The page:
In conclusion, we have observed the action of the bichromatic force (BCF) on a molecule by measuring the deflection of a beam of CaF. The inferred force is significantly larger than the ordinary radiation pressure force, demonstrating that this stimulated force, with its broad velocity capture range and non-reliance on spontaneous emission, will be a welcome addition to the arsenal of molecule manipulation techniques. In particular, it will be useful in rapidly decelerating molecular beams for efficient trap loading, especially if chirping is incorporated to compensate for the changing Doppler shift Chieda2012 . For such applications, the use of a cryogenic buffer-gas-cooled molecular beam Lu2011 ; Kozyryev2018 would be very beneficial. Further improvements in the force are expected by utilizing higher detunings/intensities and employing polychromatic Galica2013 instead of bichromatic fields.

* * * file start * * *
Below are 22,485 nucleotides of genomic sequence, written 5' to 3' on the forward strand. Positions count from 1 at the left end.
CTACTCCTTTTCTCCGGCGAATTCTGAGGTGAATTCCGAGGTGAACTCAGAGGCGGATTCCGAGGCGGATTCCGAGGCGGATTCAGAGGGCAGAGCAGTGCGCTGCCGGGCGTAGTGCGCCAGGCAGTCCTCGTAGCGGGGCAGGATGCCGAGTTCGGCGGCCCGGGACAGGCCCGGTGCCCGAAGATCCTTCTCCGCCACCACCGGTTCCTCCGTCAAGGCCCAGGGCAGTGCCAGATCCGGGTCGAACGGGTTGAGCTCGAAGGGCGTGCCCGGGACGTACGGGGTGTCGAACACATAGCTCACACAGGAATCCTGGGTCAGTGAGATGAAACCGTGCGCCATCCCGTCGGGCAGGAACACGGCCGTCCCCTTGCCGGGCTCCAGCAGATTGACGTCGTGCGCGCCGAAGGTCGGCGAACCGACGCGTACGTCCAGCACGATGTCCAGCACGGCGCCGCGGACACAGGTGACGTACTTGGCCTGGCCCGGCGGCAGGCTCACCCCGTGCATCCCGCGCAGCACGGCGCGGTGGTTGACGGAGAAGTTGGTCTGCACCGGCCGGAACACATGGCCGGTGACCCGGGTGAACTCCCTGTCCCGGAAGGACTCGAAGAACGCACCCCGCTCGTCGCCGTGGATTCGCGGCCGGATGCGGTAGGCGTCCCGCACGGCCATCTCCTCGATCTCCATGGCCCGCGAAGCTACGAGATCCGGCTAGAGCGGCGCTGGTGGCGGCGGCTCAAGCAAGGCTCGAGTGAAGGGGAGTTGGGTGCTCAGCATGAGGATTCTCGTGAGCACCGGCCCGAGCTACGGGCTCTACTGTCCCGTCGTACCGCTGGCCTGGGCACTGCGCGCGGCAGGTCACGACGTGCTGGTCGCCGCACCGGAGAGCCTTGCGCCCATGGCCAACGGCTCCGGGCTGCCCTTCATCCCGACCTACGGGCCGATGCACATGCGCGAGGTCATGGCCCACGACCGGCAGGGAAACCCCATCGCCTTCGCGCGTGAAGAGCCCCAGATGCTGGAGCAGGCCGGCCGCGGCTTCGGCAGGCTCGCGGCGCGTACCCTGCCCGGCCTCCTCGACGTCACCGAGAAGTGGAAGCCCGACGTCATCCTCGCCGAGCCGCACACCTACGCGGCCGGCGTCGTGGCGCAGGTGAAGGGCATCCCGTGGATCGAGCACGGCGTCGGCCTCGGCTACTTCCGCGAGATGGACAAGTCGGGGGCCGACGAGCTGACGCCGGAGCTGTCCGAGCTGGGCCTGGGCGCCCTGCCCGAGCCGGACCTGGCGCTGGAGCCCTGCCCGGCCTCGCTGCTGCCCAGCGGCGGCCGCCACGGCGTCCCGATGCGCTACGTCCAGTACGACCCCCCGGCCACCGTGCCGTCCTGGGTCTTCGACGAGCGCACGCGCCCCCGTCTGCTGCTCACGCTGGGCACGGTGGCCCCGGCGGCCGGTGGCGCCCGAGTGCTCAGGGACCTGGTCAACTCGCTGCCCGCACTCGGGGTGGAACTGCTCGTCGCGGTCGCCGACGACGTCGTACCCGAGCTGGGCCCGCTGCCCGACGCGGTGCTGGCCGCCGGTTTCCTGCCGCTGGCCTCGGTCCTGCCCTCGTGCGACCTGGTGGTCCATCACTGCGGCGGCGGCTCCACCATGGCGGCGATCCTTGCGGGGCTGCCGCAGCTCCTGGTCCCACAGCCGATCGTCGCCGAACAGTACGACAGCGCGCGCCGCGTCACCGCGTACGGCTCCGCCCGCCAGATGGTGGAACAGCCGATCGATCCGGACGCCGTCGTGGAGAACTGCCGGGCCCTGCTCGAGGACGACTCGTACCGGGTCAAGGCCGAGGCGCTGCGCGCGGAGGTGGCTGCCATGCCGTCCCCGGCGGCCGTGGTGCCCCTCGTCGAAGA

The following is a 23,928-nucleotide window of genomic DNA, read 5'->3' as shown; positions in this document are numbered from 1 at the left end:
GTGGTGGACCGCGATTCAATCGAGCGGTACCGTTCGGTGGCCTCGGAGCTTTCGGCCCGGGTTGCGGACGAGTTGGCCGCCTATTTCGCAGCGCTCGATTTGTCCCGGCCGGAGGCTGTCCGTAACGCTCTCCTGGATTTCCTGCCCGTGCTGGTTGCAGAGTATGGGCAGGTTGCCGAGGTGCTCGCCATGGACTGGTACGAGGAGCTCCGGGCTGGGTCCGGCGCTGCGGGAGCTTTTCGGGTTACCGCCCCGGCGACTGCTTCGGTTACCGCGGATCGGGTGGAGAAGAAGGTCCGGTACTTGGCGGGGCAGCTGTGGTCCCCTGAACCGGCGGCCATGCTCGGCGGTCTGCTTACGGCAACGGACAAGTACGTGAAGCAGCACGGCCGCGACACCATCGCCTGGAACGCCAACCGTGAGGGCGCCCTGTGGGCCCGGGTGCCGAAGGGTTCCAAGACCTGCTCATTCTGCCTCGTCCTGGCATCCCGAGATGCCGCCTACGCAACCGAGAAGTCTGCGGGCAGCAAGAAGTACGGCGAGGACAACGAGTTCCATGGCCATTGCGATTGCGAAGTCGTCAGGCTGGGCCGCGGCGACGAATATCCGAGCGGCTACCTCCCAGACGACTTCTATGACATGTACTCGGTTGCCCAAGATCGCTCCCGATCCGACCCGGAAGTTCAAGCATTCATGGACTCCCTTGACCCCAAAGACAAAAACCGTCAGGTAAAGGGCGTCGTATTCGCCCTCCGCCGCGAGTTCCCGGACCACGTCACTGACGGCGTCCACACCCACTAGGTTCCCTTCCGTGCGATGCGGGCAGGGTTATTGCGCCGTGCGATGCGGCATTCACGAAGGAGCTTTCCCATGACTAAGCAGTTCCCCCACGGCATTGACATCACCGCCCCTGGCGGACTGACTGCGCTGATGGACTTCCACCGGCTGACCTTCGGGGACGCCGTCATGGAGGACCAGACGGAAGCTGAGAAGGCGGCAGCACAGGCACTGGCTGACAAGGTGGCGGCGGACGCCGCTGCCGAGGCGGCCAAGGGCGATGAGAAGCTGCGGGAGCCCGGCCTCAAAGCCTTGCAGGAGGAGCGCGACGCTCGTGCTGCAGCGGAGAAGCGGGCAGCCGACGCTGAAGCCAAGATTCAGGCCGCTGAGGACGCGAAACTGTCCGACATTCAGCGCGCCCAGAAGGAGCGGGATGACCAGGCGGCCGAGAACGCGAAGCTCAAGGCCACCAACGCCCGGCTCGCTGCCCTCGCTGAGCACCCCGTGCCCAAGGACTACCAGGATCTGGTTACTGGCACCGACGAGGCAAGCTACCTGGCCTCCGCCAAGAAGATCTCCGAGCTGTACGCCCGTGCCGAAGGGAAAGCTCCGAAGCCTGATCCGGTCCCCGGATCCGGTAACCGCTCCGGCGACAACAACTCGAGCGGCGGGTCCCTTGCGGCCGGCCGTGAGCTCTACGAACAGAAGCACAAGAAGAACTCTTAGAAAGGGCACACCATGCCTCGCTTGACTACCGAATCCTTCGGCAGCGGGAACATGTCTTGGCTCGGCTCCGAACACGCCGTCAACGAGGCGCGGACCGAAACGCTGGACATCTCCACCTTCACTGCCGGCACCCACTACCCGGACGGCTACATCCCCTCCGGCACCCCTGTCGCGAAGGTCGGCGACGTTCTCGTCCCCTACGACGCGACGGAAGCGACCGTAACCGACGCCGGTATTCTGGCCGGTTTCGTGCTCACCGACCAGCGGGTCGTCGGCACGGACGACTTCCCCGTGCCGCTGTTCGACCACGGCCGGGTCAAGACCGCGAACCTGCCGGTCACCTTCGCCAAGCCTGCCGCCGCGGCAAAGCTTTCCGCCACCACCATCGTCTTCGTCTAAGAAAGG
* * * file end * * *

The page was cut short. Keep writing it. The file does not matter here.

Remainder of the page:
This work was supported by the National Science Foundation and the US-Israel Binational Science Foundation. The paper is dedicated to coauthor Edward Eyler for his vision of the bichromatic force as a useful means of manipulating molecules.